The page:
But as the Wainwright-Jeter flap shows, the system has way too many pitfalls and minefields to be viable anymore.

MLB can't attach paramount importance to the All-Star Game when fans elect the starters, players have a say in the process, managers round out the rosters, and fans have yet another say in the Internet Final Vote. There are just too many constituencies to satisfy, and the voting becomes one big hash.

If home-field advantage in the World Series is at stake, every team should not have a representative, as is the custom, and the best players need to stick around for the long haul rather than make cameos. A prime example is Trout, who would have played all nine innings Tuesday instead of exiting in the sixth inning with a double, a triple and two RBIs in three at-bats.

And while this might seem sacrilegious, you can debate whether Jeter should have even been playing in the All-Star Game this year if it were strictly about winning. Of the 12 American League shortstops who qualify for the batting title, Jeter ranks 11th with a .647 OPS -- ahead of only Seattle's Brad Miller. Jeter deserved to be in Minneapolis for his class, fan appeal and overall body of work, and it would have been a crime for fans to miss a chance to say goodbye to him. But even a die-hard Yankees rooter might have trouble justifying Jeter batting leadoff for the AL squad if this were strictly about "This One Counts."

Some Yankees fans will claim that Wainwright's "pipe shot" phrase was disrespectful to Jeter because it implied that The Captain couldn't have gotten a hit without a helping hand. If so, they're a lot more sensitive than Jeter, who was content to let things slide when informed of Wainwright's comments after the game.

"If he grooved it, thank you," Jeter said. "You still have to hit it."

That's the perspective and self-assurance of a man who has 3,408 hits and five World Series rings on his résumé and knows that he will be going to the Hall of Fame on the first ballot.

The flap over Wainwright's grooved pitch reflects the changing mindset that linking World Series home-field advantage has wrought. When Chan Ho Park allegedly grooved a pitch to Cal Ripken Jr. in the Iron Man's final All-Star appearance in 2001, it was perceived as more a sign of generosity than a major breach of etiquette. But then, if Park did feed Ripken a "pipe shot," he at least had the good sense to keep quiet about it.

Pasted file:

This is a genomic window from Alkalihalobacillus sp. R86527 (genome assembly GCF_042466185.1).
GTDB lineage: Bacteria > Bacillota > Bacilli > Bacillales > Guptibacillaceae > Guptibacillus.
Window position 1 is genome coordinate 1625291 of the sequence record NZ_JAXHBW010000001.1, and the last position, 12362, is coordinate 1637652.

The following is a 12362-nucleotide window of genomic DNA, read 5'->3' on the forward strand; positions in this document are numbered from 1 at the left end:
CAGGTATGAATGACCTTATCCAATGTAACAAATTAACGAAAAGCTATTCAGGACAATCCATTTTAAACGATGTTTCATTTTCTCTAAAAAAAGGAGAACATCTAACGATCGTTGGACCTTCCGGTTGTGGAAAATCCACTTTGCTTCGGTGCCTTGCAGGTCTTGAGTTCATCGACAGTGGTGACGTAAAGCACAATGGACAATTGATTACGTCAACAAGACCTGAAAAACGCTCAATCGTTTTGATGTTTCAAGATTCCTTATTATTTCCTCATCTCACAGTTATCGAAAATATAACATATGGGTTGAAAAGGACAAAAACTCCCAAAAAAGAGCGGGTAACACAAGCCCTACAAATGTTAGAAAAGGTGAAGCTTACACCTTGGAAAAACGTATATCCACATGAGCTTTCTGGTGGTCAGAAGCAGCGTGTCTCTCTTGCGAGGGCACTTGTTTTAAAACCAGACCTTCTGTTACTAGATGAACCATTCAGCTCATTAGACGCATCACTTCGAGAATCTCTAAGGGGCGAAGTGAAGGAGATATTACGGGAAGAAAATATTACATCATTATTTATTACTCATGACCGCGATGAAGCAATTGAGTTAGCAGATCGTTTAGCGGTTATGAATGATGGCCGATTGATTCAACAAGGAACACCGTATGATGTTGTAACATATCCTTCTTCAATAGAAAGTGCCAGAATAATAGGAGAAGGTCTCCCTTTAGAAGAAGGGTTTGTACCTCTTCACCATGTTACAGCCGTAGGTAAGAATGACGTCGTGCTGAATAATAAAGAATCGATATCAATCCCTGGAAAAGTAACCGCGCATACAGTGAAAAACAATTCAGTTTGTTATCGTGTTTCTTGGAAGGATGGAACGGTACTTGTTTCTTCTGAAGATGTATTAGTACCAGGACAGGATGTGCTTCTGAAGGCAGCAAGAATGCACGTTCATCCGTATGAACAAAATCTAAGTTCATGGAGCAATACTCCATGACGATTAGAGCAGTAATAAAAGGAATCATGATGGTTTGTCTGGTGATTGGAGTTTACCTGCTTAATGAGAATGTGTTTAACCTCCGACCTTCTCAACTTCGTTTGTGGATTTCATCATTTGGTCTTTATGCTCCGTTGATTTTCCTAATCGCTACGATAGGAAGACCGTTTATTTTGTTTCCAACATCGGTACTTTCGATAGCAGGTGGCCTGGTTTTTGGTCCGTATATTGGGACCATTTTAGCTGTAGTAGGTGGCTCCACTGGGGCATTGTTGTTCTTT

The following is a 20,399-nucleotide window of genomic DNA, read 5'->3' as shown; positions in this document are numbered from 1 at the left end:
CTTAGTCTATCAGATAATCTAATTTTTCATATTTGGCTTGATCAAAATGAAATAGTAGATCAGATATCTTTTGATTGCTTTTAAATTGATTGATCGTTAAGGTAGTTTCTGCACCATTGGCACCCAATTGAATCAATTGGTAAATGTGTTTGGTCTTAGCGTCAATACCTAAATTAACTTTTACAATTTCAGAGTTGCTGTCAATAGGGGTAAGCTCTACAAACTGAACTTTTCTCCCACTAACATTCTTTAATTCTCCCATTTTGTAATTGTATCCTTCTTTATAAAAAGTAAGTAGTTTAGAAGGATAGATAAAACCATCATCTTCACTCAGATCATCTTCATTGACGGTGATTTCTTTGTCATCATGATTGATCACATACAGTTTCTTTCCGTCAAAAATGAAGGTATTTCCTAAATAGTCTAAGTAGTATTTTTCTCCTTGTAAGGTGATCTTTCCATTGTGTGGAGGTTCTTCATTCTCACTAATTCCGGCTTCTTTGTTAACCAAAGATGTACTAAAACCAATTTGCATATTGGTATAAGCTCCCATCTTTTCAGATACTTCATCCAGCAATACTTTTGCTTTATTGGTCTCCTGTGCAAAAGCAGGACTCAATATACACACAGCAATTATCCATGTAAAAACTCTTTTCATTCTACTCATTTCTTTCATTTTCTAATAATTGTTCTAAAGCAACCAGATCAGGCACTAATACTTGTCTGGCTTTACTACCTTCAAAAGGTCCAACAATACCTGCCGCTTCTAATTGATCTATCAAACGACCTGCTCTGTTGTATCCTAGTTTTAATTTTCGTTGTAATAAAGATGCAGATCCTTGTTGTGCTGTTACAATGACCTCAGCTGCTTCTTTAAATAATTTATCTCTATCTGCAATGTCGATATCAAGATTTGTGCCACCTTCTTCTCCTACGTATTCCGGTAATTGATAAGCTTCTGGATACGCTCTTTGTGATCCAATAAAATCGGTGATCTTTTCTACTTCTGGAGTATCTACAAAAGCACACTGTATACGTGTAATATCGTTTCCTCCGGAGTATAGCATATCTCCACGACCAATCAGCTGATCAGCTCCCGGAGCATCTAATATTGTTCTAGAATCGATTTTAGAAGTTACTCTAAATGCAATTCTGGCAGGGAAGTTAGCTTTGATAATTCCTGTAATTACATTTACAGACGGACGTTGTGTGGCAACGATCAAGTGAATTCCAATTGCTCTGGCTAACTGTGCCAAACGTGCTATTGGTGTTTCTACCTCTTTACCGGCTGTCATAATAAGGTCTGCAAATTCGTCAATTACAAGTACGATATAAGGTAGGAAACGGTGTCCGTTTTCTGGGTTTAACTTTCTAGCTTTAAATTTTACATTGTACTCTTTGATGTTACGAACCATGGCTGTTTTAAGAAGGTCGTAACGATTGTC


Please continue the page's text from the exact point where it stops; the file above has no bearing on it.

Sometimes the line between showmanship and winning tends to blur at the All-Star Game. Two years ago, Justin Verlander gave up five runs in the first inning of the AL's 8-0 loss in Kansas City and admitted that he wanted to light up the radar gun.

"I know this game means something," Verlander said at the time, "but we're here for the fans, and I know the fans don't want to see me throw 90 [mph] and hit the corners. Just let it eat and have fun."

Wainwright's biggest sin, in contrast, was trying to balance competition, respect for a distinguished elder and his natural inclination to avoid conducting media interviews like a garden-variety baseball robot. In exchange for spreading himself too thin, he almost blew up Twitter.

"People in New York already don't like me, so anything else I say will just fuel the fire there," Wainwright said before leaving Target Field. "I should probably hush up."

It's a little late for that. But if Wainwright's experience at the 2014 All-Star Game can prompt MLB to take a hard look at the event and what it should be, maybe his long, emotional night in Minnesota will have been worth it.